From today's featured article
The red panda is a mammal native to the eastern Himalayas and southwestern China. It has dense reddish-brown fur with a black belly and legs, and a ringed tail. It has a head-to-body length of 51–63.5 cm (20–25 in) and a 28–48.5 cm (11–19 in) tail, and it weighs between 3.2 and 15 kg (7 and 33 lb). It is genetically close to raccoons, weasels and skunks. Solitary, largely arboreal and well adapted to climbing, it inhabits coniferous, temperate broadleaf and mixed forests, favouring steep slopes with dense bamboo cover close to water sources. It uses elongated wrist bones ("false thumbs") to grasp bamboo. It feeds mainly on bamboo shoots and leaves. Red pandas mate in early spring, giving birth to up to four cubs in summer. On the IUCN Red List as endangered since 2015, the species is threatened by poaching and deforestation-based habitat destruction and fragmentation. It is featured in animated movies, video games and comic books, and is also the namesake of companies and music bands. (Full article...)
Did you know ...
- ... that Ecuadorian politician Paola Cabezas (pictured) realized that she needed to stop straightening her hair when her niece described her own unstraightened hair as "ugly"?
- ... that the Supreme Court has been cited as a vector of democratic backsliding in the United States?
- ... that Takayama, Gifu distributed 10,000 maps featuring the real-life locations of the anime TV series Hyouka?
- ... that singer Patsy Torres was referred to as the "princess of Tejano music"?
- ... that an exhibition match of Australian rules football was contested in London on 28 October 1916 between two teams of elite footballers also serving in the First AIF?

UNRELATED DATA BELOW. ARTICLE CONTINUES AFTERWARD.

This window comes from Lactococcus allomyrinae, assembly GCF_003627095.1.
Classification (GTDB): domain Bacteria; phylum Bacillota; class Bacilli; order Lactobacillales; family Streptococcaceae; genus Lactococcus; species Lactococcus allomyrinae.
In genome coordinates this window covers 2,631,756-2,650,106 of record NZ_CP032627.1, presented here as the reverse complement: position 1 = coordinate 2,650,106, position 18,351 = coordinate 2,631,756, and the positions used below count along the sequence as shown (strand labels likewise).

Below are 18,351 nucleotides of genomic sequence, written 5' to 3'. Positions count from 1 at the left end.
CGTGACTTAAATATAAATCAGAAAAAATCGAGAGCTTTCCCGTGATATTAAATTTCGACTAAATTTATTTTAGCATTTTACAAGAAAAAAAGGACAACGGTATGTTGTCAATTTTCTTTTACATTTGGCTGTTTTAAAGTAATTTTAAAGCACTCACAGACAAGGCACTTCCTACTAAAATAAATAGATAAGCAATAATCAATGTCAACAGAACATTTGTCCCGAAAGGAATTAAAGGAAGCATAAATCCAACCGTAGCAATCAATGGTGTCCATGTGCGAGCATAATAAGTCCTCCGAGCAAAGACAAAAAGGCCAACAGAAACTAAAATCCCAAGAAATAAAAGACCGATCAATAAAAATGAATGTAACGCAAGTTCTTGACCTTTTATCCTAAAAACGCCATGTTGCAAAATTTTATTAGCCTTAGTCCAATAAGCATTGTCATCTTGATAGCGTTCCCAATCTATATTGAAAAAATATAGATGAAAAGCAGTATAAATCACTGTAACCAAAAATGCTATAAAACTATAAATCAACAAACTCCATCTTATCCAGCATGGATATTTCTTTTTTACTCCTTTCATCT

- ... that when her boss told her to quit her unpaid television commenting role, Katie Phang quit her paid job instead?
- ... that "Öffnet eure Tore" is a 1810 hymn in German written by Christoph Bernhard Verspoell for the Feast of the Ascension, based on Psalm 24?
- ... that "on a good day", a Minnesota radio station could reach St. Peter?
In the news
- In ice hockey, the Colorado Avalanche defeat the Tampa Bay Lightning to win the Stanley Cup Finals (Conn Smythe Trophy winner Cale Makar pictured).
- At least twenty-one people are found dead in a nightclub in East London, South Africa.
- A mass shooting during LGBT pride celebrations in Oslo, Norway, leaves two people dead and twenty-one others injured.
- The United States Supreme Court determines that abortion is not a protected constitutional right, overturning Roe v. Wade and Planned Parenthood v. Casey.
On this day
- 572 – Alboin, the king of the Lombards, was assassinated in Verona in a coup d'état instigated by the Byzantines.
- 1841 – Giselle (title role pictured), a ballet by the French composer Adolphe Adam, was first performed at the Théâtre de l'Académie Royale de Musique in Paris.
- 1904 – In the worst maritime disaster involving a Danish merchant ship, SS Norge ran aground on Hasselwood Rock and sank in the North Atlantic, resulting in more than 635 deaths.
- 1942 – World War II: The Wehrmacht launched Case Blue, a strategic German offensive to capture oil fields in the south of the Soviet Union.
- 1978 – In Regents of the University of California v. Bakke, the U.S. Supreme Court barred quota systems in college admissions but held that affirmative-action programs advantaging minorities were constitutional.
Today's featured picture
Silver certificates are a type of representative money issued between 1878 and 1964 in the United States as part of its circulation of paper currency. They were produced in response to silver agitation by citizens who were angered by the Coinage Act of 1873, which had effectively placed the United States on a gold standard. Since 1968 they have been redeemable only in Federal Reserve Notes and are thus obsolete, but they remain legal tender at their face value and hence are still an accepted form of currency. This is a complete set of the 1891 series of large-size silver certificates, designed by the Bureau of Engraving and Printing and comprising eight denominations from $1 to $1000. Each banknote bears the signatures of James Fount Tillman (Register of the Treasury) and Daniel N. Morgan (Treasurer of the United States), and a portrait of a different individual, identified above.